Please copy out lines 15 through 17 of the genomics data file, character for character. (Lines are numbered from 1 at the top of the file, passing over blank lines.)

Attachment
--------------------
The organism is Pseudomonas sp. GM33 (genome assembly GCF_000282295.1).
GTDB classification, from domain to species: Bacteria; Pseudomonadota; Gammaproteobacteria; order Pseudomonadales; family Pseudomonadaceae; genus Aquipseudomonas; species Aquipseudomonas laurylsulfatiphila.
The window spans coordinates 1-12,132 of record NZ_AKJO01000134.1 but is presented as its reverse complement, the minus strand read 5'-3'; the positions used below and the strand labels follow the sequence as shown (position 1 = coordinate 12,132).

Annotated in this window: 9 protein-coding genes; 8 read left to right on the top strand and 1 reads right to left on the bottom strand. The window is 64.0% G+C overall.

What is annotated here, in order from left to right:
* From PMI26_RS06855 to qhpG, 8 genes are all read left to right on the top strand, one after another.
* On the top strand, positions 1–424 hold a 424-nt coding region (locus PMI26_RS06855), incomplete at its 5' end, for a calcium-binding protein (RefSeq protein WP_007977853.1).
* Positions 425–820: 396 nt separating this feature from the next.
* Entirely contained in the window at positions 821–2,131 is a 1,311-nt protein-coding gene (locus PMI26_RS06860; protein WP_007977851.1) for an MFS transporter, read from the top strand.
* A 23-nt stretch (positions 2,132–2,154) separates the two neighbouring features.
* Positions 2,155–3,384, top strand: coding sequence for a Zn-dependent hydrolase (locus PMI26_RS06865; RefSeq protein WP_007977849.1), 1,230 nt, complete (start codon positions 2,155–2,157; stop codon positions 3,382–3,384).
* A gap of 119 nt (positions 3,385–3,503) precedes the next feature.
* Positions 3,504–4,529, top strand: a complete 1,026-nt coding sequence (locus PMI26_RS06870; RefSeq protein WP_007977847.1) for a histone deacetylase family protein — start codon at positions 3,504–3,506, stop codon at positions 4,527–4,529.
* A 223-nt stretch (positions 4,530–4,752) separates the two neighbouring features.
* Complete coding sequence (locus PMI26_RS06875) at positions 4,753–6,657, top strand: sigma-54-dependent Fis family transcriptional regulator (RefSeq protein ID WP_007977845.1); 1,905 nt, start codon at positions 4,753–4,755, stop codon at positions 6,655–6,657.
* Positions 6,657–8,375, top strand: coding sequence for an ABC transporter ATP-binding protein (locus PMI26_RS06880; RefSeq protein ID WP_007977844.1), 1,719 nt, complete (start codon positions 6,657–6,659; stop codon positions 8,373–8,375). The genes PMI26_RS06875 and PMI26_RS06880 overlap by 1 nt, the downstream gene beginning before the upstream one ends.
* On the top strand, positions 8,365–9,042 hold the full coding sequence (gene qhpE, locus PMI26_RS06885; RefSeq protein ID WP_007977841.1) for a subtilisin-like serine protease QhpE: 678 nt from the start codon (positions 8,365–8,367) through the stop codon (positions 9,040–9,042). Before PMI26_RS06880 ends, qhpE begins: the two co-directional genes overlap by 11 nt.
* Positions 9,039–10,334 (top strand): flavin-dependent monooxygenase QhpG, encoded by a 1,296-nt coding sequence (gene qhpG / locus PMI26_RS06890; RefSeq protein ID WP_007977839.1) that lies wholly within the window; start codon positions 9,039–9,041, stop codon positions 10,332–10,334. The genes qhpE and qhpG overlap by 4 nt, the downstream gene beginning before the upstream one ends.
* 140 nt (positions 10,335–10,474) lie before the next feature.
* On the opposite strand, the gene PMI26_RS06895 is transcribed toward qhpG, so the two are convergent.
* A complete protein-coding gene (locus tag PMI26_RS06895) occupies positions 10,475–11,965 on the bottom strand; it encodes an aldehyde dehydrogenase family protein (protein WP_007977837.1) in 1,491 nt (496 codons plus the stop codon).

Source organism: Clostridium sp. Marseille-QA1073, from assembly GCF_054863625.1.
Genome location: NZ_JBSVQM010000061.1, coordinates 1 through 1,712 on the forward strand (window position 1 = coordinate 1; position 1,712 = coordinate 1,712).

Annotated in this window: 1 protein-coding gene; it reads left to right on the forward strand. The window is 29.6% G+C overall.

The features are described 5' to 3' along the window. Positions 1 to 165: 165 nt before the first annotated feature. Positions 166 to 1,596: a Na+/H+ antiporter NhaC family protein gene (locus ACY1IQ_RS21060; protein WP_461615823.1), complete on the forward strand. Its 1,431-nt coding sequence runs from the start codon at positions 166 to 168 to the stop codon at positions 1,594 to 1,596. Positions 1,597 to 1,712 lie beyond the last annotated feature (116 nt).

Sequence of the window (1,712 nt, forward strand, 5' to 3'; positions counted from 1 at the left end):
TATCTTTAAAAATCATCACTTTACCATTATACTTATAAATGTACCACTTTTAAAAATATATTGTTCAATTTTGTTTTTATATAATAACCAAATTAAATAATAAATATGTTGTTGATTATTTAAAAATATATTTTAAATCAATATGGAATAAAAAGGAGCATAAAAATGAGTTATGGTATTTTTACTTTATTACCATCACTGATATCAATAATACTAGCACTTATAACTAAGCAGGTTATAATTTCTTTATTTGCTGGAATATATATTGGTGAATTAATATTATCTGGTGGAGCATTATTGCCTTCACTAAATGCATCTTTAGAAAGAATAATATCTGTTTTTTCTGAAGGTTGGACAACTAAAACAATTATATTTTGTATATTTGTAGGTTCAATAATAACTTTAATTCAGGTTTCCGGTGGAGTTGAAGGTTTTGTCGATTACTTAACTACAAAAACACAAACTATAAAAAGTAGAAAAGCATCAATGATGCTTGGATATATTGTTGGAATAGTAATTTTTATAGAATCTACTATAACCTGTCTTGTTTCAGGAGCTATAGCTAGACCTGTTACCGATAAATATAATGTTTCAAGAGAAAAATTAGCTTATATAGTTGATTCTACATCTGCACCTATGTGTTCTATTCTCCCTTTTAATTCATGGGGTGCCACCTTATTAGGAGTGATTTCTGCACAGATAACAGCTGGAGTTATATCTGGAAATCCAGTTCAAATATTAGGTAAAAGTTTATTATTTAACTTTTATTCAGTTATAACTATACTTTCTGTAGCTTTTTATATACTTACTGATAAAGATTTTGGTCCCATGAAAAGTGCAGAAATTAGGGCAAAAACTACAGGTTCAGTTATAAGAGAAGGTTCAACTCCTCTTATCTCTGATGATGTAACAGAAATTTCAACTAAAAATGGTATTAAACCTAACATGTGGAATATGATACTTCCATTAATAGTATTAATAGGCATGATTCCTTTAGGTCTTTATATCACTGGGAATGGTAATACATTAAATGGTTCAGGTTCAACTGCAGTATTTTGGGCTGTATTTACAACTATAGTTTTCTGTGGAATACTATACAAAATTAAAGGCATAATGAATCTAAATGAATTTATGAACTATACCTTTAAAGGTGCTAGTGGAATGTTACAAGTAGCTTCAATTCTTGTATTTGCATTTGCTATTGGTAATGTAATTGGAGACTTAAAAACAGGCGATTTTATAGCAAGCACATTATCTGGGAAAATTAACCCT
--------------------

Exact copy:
* Complete coding sequence (locus PMI26_RS06875) at positions 4,753–6,657, top strand: sigma-54-dependent Fis family transcriptional regulator (RefSeq protein ID WP_007977845.1); 1,905 nt, start codon at positions 4,753–4,755, stop codon at positions 6,655–6,657.
* Positions 6,657–8,375, top strand: coding sequence for an ABC transporter ATP-binding protein (locus PMI26_RS06880; RefSeq protein ID WP_007977844.1), 1,719 nt, complete (start codon positions 6,657–6,659; stop codon positions 8,373–8,375). The genes PMI26_RS06875 and PMI26_RS06880 overlap by 1 nt, the downstream gene beginning before the upstream one ends.
* On the top strand, positions 8,365–9,042 hold the full coding sequence (gene qhpE, locus PMI26_RS06885; RefSeq protein ID WP_007977841.1) for a subtilisin-like serine protease QhpE: 678 nt from the start codon (positions 8,365–8,367) through the stop codon (positions 9,040–9,042). Before PMI26_RS06880 ends, qhpE begins: the two co-directional genes overlap by 11 nt.